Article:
Have you looked at the Richard O'Dwyer case? A UK court have given permission for him to be extradited to America for trial due to hosting a website on servers in the Netherlands that linked to websites where illegal downloads can be found. He did this from Sheffield in the UK. This is an abysmal use of the extradition treaty with the USA.

I hadn't heard of it but I've just read the Mail site's article of Menzies Campbell's comments, and I have two thoughts.

1. It is abominable that someone can do something in one country that isn't illegal in that country but is illegal in another country, and be extradited to the other country to be tried for breaking their laws. That is an abomination and a blight on any country that does it. It's abominable that the U.S. would actually apply for his extradition, and it's even more abominable that the UK would clear it (although it hasn't been cleared yet).

2. The lad deserves to be put on trial because he intentionally directed people to break the laws of pretty much everywhere, including his own country, and steal from copyright holders. You don't "innocently" or "accidently" put links on your site to websites where people can freely download copyrighted films, which is an encouragement for people to do it, unless they are affiliate links and the content of the other sites are unknown to you (e.g. you got the links from a respectable affiliate broker site), but if that were the case, I'm sure it would have been mentioned in the article.

ETA: The article says that his lawyer stated that Google also links to the site where copyrighted films can be downloaded for free, but there's a huge difference. Google's system is automated and it only deals in websites and webpages, without any understanding of what those websites and webpages contain. I.e. there is no human choice involved. When a site is genuinely complained about to Google, they remove it. That lad chose to encourage people to break laws by knowingly and intentionally linking to the lawless site. It's a huge difference.

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Woot more Sopa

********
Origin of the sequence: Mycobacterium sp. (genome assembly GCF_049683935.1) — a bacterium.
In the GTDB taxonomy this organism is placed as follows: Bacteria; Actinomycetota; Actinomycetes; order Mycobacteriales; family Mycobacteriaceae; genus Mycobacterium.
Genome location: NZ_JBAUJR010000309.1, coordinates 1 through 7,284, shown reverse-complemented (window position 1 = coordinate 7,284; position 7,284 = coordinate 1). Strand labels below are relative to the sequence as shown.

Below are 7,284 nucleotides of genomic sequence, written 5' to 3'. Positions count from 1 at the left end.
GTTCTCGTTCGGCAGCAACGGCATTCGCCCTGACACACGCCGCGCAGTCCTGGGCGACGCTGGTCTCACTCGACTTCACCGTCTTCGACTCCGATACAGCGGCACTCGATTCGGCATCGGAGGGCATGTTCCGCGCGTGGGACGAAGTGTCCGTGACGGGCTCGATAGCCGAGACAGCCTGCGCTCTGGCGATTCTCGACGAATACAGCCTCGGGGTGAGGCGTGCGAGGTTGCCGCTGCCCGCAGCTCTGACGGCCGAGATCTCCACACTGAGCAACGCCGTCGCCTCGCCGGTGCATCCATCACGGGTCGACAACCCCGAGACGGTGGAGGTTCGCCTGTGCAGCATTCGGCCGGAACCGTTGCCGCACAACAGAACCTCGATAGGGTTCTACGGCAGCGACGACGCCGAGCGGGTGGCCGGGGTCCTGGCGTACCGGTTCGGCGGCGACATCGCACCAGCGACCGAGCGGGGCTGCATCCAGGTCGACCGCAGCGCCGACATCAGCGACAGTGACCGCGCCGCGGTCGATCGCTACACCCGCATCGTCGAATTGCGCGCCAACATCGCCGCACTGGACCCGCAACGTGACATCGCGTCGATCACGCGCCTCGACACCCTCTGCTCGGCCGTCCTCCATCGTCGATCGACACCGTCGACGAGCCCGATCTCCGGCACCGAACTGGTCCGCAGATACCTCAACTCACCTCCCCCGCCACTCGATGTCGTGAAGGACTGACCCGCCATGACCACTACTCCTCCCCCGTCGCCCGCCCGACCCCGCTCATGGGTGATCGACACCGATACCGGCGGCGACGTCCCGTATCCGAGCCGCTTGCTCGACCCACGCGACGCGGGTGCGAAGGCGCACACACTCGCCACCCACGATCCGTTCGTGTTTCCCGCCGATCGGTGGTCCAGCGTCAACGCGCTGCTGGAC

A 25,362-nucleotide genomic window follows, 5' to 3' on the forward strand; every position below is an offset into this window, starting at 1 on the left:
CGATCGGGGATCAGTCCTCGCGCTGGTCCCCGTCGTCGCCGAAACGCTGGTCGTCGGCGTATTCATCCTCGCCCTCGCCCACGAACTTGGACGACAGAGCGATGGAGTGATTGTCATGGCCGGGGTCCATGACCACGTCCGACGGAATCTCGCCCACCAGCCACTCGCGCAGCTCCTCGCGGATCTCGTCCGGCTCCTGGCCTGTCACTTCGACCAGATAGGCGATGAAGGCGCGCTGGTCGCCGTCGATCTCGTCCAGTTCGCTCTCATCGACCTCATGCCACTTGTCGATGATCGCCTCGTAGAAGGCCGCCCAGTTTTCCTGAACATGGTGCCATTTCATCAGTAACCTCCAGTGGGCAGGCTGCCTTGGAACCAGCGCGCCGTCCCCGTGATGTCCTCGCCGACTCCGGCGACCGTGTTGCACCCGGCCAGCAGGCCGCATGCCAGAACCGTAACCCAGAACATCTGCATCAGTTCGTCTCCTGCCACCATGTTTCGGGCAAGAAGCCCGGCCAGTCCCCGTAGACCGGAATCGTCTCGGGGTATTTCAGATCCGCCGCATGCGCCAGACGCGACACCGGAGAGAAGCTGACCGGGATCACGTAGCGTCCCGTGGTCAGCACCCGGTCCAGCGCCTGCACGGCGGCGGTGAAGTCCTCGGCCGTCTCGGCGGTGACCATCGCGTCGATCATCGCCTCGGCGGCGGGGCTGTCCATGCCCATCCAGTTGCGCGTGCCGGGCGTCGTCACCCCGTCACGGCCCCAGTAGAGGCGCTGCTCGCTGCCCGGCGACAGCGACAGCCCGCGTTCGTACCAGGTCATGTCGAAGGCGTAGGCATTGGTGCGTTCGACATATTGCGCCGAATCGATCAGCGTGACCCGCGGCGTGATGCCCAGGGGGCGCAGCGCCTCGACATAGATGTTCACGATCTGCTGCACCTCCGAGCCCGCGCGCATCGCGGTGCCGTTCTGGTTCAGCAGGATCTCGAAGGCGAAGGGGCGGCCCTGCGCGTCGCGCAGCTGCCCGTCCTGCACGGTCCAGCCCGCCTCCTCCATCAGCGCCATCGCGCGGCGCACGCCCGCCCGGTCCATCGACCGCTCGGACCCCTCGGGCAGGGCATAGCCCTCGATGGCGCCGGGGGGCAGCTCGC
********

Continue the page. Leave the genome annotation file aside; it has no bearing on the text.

Well piracy is bad in general, especially in Second Life and it does suck, but sadly there will always be those people, and groups in Second Life which support piracy, although You do not have to be their friend, or part of their group or even RP with such, you make that choice to support piracy or things like SOPA, and believe it or not there is always a way to fight back against piracy.

However things like SOPA are not here to stop Internet Piracy, it is here to take control of the internet, and will destroy things even fair use without a warning, and such.

There is a certain point where I believe in fair use of different things such as using music you have purchased in your own YouTube videos, however even today those are removed most of the time, and things like Snap Shots in Second Life, you don't own the skin, or hair or textures used on your character/assets, but you are using them fairly, however things I really don't agree with is piracy such as well people attempt to make a profit off work/intellectual property of others have created giving them no credit at all for example, all the stuff taken into Second Life from movies, well I can understand the fact that people want to RP it out, and hey I like being able to like like my favorite game character, however giving no credit, or such back to the orginail designers, or company is bad.

Things for example like people in Second Life uploading mesh from other games and such which are ripped from other games for the sole purpose of selling it to make a profit on work they really did not create.

http://www.youtube.com/watch?v=WJIuYgIvKsc <-- Just don't forget to pass this on.

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Phil Deakins wrote:ETA: The article says that his lawyer stated that Google also links to the site where copyrighted films can be downloaded for free, but there's a huge difference. Google's system is automated and it only deals in websites and webpages, without any understanding of what those websites and webpages contain. I.e. there is no human choice involved. When a site is genuinely complained about to Google, they remove it. That lad chose to encourage people to break laws by knowingly and intentionally linking to the lawless site. It's a huge difference.

So it's OK for Google to use the excuse that's it's doing exactly the same thing, but it's automated ?  "I'm blameless, it wasn't me, it was the machines I programmed that did it". Sorry Phil, that really doesn't hold water...

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It holds a hell of a lot of water. The difference is that one is by personal, and intentional, choice and the other isn't.